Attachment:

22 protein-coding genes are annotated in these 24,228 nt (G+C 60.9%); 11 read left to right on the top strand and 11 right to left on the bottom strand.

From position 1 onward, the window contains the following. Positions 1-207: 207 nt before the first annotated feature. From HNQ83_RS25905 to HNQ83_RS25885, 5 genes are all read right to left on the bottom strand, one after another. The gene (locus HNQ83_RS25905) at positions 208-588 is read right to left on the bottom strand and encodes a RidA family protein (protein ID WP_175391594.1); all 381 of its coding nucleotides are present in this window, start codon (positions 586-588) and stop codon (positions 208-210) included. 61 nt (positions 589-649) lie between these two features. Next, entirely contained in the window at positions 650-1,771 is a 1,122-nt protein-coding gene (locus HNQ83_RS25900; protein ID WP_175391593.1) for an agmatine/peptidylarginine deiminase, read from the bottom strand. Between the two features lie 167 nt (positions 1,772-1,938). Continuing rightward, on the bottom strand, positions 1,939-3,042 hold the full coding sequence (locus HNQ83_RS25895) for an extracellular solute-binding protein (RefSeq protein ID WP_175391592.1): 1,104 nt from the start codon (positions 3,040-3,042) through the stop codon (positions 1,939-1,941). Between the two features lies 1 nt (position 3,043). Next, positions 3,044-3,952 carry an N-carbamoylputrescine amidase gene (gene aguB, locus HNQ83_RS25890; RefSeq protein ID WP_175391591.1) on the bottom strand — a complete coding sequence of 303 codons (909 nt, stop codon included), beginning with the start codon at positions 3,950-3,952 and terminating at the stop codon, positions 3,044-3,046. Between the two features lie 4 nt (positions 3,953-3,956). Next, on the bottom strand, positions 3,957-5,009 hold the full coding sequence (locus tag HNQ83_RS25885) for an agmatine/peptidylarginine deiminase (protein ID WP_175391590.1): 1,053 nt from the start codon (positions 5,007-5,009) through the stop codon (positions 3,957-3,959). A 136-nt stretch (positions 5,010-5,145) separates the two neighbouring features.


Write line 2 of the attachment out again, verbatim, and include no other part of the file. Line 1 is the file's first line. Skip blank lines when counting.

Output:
From position 1 onward, the window contains the following. Positions 1-207: 207 nt before the first annotated feature. From HNQ83_RS25905 to HNQ83_RS25885, 5 genes are all read right to left on the bottom strand, one after another. The gene (locus HNQ83_RS25905) at positions 208-588 is read right to left on the bottom strand and encodes a RidA family protein (protein ID WP_175391594.1); all 381 of its coding nucleotides are present in this window, start codon (positions 586-588) and stop codon (positions 208-210) included. 61 nt (positions 589-649) lie between these two features. Next, entirely contained in the window at positions 650-1,771 is a 1,122-nt protein-coding gene (locus HNQ83_RS25900; protein ID WP_175391593.1) for an agmatine/peptidylarginine deiminase, read from the bottom strand. Between the two features lie 167 nt (positions 1,772-1,938). Continuing rightward, on the bottom strand, positions 1,939-3,042 hold the full coding sequence (locus HNQ83_RS25895) for an extracellular solute-binding protein (RefSeq protein ID WP_175391592.1): 1,104 nt from the start codon (positions 3,040-3,042) through the stop codon (positions 1,939-1,941). Between the two features lies 1 nt (position 3,043). Next, positions 3,044-3,952 carry an N-carbamoylputrescine amidase gene (gene aguB, locus HNQ83_RS25890; RefSeq protein ID WP_175391591.1) on the bottom strand — a complete coding sequence of 303 codons (909 nt, stop codon included), beginning with the start codon at positions 3,950-3,952 and terminating at the stop codon, positions 3,044-3,046. Between the two features lie 4 nt (positions 3,953-3,956). Next, on the bottom strand, positions 3,957-5,009 hold the full coding sequence (locus tag HNQ83_RS25885) for an agmatine/peptidylarginine deiminase (protein ID WP_175391590.1): 1,053 nt from the start codon (positions 5,007-5,009) through the stop codon (positions 3,957-3,959). A 136-nt stretch (positions 5,010-5,145) separates the two neighbouring features.